Vaping has moved from being one of the latest trends to a public health crisis. The question now is, who is liable for the injuries and deaths linked to vaping? The government is finally making moves to regulate these extremely dangerous products, but many fear it is not enough. Manufacturers, on the other hand, continue to push their products onto the market, exposing even more people to the harmful effects vaping brings.
What is Vaping?
Vaping was first touted as a safer alternative to smoking cigarettes. Nicotine or cannabis oil is placed inside of a vaping device. That oil is not vaporized exactly, but turned into an aerosol, which the user then inhales into their lungs. The oil that is placed into the vaping device can contain many ingredients and until recently, that included different flavorings.
The Trump administration has recently banned flavored oil in order to make vaping less appealing to teenagers. It was a necessary move. Ninety-seven percent of youths have stated that they have vaped a flavored product in the last month. And while there were 1.5 million teenagers vaping in 2018, that number has nearly doubled to 3.6 million high school students that now vape.
The fact that more teens seem to be vaping every day is incredibly troubling. Not only should teenagers not have any access to nicotine or cannabis at all, but the injuries vaping causes have now been well documented.
Injuries Caused by Vaping
There are many injuries caused by vaping, but the most common are lung injuries. Individuals around the country have already been hospitalized for many lung diseases including pneumonitis, obstructive pulmonary disease, and acute respiratory distress syndrome. Some patients have even been diagnosed with bleeding in the lungs.
The symptoms of those suffering from these diseases are all very similar. They include chest pain, shortness of breath, nausea, vomiting, diarrhea, fatigue, fever, and sudden weight loss.
However, vaping causes more than lung disease. Another health condition reported by patients that have vaped is seizures. As of April 2019, there were over 90 reports of seizures associated with vaping. The Food and Drug Administration (FDA) has also reported that they believe there have been 127 instances of seizures associated with vaping since 2010. Some consumers have also stated that they have fainted or felt tremors after vaping.
Of course, the most severe side effect that comes from vaping is death. As of September 2019, there were a total of 12 deaths and 805 illnesses associated with vaping reported. That is extremely concerning considering vaporizers have only been on the market for about a decade. Add to that the fact that they have only become really popular in the last few years, and it is fairly clear that these devices are no safer than traditional cigarettes. In fact, they may even be more harmful.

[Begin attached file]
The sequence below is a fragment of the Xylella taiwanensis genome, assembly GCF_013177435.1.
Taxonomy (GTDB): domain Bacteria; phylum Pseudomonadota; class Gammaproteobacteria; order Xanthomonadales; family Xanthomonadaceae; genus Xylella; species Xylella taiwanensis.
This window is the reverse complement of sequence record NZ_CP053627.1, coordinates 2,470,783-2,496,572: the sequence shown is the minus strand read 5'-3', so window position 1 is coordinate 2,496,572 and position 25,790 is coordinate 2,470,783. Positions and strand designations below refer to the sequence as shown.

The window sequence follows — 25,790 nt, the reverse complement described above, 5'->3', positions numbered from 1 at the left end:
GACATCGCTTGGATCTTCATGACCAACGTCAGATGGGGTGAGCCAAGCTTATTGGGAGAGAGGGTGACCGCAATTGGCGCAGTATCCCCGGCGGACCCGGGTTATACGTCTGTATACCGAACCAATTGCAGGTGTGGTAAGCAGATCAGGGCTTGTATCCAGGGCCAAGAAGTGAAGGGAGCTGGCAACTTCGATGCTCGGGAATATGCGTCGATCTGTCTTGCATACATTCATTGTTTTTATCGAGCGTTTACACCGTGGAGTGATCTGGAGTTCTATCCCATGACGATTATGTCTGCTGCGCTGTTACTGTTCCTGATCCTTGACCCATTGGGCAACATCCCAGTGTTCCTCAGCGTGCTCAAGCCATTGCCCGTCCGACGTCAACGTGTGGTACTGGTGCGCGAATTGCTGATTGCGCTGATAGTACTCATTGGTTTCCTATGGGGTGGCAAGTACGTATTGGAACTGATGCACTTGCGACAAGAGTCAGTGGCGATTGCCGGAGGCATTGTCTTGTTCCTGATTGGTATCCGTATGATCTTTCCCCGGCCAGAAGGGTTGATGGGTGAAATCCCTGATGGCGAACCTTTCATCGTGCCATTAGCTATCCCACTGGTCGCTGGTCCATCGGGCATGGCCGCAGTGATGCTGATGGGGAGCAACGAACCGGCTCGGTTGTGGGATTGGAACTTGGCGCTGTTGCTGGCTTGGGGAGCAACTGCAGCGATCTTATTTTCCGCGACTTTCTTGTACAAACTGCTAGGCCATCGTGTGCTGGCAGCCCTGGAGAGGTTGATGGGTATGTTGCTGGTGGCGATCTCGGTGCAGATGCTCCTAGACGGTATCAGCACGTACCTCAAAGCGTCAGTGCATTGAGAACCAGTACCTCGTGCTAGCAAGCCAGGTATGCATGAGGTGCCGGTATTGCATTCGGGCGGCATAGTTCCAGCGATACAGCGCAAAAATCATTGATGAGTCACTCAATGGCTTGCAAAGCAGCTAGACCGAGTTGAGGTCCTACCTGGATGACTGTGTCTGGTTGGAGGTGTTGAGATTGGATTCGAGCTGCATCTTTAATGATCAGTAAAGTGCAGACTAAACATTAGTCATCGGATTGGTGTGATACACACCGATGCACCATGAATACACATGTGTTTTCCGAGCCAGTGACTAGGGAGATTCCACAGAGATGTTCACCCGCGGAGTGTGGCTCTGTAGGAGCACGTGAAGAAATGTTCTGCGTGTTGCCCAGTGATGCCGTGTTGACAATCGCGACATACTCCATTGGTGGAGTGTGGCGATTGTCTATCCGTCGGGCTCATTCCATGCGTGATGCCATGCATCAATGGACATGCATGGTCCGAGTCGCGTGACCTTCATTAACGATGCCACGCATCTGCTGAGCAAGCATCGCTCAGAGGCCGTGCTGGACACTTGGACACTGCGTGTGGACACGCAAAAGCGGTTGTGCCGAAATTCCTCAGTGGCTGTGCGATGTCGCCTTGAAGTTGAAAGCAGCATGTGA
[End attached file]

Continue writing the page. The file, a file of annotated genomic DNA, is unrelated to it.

“The fact is, vaping is extremely dangerous,” says Ben Whitley, a Raleigh personal injury attorney with Whitley Law Firm. “It could be argued that it is even more dangerous than smoking cigarettes. It is concerning that no one has proposed a real solution yet. As companies and government bodies go back and forth about who is responsible, people will continue to suffer.”
Who is Liable for Vaping Injuries?
So far, a lot of the blame for vaping injuries and deaths has been placed on the FDA. Many say that the government agency violated the 2009 Tobacco Control Act when they failed to remove the products from shelves. The FDA has even been sued by many other government agencies. These include the American Cancer Society Cancer Action Network, the American Heart Association, the American Lung Association, the Campaign for Tobacco-Free Kids, the Truth Initiative, and five different pediatricians.
The FDA though, has stated that all vaping products on the market are illegal because they have not been approved for sale. Still, the FDA has done very little to hold manufacturers liable for the alleged violation. It also requires manufacturers to provide information on the health effects of their products. The deadline for doing this however, is not set until 2020. That date was only established by the FDA after a public outcry when the agency first announced the year 2022 was the deadline date.
Manufacturers of vaping products are combating these claims, saying that they are already heavily regulated. They maintain that their products are much safer than cigarettes, and that they are required to disclose all of their ingredients. Unfortunately, it has been shown over recent years that these products are not safer than cigarettes. They may actually be more dangerous. By the time the deadline set by the FDA comes, there are likely to be many more deaths and injuries related to vaping, and even more denials from the companies and agencies responsible for keeping the public safe.